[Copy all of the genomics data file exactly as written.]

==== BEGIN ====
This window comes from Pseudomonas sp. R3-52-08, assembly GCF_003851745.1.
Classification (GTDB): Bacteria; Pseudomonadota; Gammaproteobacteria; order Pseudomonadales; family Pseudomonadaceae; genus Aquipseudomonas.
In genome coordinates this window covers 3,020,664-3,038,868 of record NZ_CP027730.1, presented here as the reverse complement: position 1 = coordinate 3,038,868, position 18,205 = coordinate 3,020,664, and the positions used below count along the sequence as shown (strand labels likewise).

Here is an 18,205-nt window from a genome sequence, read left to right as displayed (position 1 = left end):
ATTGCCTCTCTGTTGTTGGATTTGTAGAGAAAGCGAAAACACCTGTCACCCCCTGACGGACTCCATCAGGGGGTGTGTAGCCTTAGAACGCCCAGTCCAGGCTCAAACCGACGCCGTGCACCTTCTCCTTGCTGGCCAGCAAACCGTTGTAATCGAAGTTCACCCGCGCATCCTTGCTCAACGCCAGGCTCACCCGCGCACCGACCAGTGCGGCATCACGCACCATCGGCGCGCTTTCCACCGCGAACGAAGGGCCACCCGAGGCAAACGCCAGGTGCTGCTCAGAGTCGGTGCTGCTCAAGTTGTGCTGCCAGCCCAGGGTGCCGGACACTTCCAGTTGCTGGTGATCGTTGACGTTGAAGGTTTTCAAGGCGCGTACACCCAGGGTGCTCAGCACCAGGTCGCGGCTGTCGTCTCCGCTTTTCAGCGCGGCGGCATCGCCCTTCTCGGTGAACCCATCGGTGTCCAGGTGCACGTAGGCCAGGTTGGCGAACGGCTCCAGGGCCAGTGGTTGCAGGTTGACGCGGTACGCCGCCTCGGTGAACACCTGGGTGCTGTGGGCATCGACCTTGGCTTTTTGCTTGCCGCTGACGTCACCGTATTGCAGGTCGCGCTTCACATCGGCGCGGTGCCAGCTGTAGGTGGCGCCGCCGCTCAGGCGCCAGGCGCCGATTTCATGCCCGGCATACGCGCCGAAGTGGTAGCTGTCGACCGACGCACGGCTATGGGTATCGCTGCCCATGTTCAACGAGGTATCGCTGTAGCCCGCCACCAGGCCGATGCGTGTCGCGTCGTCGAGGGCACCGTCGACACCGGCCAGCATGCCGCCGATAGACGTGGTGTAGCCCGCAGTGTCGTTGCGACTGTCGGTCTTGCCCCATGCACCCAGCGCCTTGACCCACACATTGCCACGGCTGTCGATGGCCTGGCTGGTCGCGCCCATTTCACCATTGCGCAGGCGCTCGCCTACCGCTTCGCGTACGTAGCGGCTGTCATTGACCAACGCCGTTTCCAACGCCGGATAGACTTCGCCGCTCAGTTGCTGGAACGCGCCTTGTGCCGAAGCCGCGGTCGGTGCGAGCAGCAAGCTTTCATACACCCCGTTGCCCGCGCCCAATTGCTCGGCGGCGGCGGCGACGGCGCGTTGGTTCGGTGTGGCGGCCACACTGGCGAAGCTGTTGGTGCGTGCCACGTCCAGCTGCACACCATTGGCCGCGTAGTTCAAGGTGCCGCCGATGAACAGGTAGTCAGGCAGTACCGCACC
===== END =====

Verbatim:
This window comes from Pseudomonas sp. R3-52-08, assembly GCF_003851745.1.
Classification (GTDB): Bacteria; Pseudomonadota; Gammaproteobacteria; order Pseudomonadales; family Pseudomonadaceae; genus Aquipseudomonas.
In genome coordinates this window covers 3,020,664-3,038,868 of record NZ_CP027730.1, presented here as the reverse complement: position 1 = coordinate 3,038,868, position 18,205 = coordinate 3,020,664, and the positions used below count along the sequence as shown (strand labels likewise).

Here is an 18,205-nt window from a genome sequence, read left to right as displayed (position 1 = left end):
ATTGCCTCTCTGTTGTTGGATTTGTAGAGAAAGCGAAAACACCTGTCACCCCCTGACGGACTCCATCAGGGGGTGTGTAGCCTTAGAACGCCCAGTCCAGGCTCAAACCGACGCCGTGCACCTTCTCCTTGCTGGCCAGCAAACCGTTGTAATCGAAGTTCACCCGCGCATCCTTGCTCAACGCCAGGCTCACCCGCGCACCGACCAGTGCGGCATCACGCACCATCGGCGCGCTTTCCACCGCGAACGAAGGGCCACCCGAGGCAAACGCCAGGTGCTGCTCAGAGTCGGTGCTGCTCAAGTTGTGCTGCCAGCCCAGGGTGCCGGACACTTCCAGTTGCTGGTGATCGTTGACGTTGAAGGTTTTCAAGGCGCGTACACCCAGGGTGCTCAGCACCAGGTCGCGGCTGTCGTCTCCGCTTTTCAGCGCGGCGGCATCGCCCTTCTCGGTGAACCCATCGGTGTCCAGGTGCACGTAGGCCAGGTTGGCGAACGGCTCCAGGGCCAGTGGTTGCAGGTTGACGCGGTACGCCGCCTCGGTGAACACCTGGGTGCTGTGGGCATCGACCTTGGCTTTTTGCTTGCCGCTGACGTCACCGTATTGCAGGTCGCGCTTCACATCGGCGCGGTGCCAGCTGTAGGTGGCGCCGCCGCTCAGGCGCCAGGCGCCGATTTCATGCCCGGCATACGCGCCGAAGTGGTAGCTGTCGACCGACGCACGGCTATGGGTATCGCTGCCCATGTTCAACGAGGTATCGCTGTAGCCCGCCACCAGGCCGATGCGTGTCGCGTCGTCGAGGGCACCGTCGACACCGGCCAGCATGCCGCCGATAGACGTGGTGTAGCCCGCAGTGTCGTTGCGACTGTCGGTCTTGCCCCATGCACCCAGCGCCTTGACCCACACATTGCCACGGCTGTCGATGGCCTGGCTGGTCGCGCCCATTTCACCATTGCGCAGGCGCTCGCCTACCGCTTCGCGTACGTAGCGGCTGTCATTGACCAACGCCGTTTCCAACGCCGGATAGACTTCGCCGCTCAGTTGCTGGAACGCGCCTTGTGCCGAAGCCGCGGTCGGTGCGAGCAGCAAGCTTTCATACACCCCGTTGCCCGCGCCCAATTGCTCGGCGGCGGCGGCGACGGCGCGTTGGTTCGGTGTGGCGGCCACACTGGCGAAGCTGTTGGTGCGTGCCACGTCCAGCTGCACACCATTGGCCGCGTAGTTCAAGGTGCCGCCGATGAACAGGTAGTCAGGCAGTACCGCACC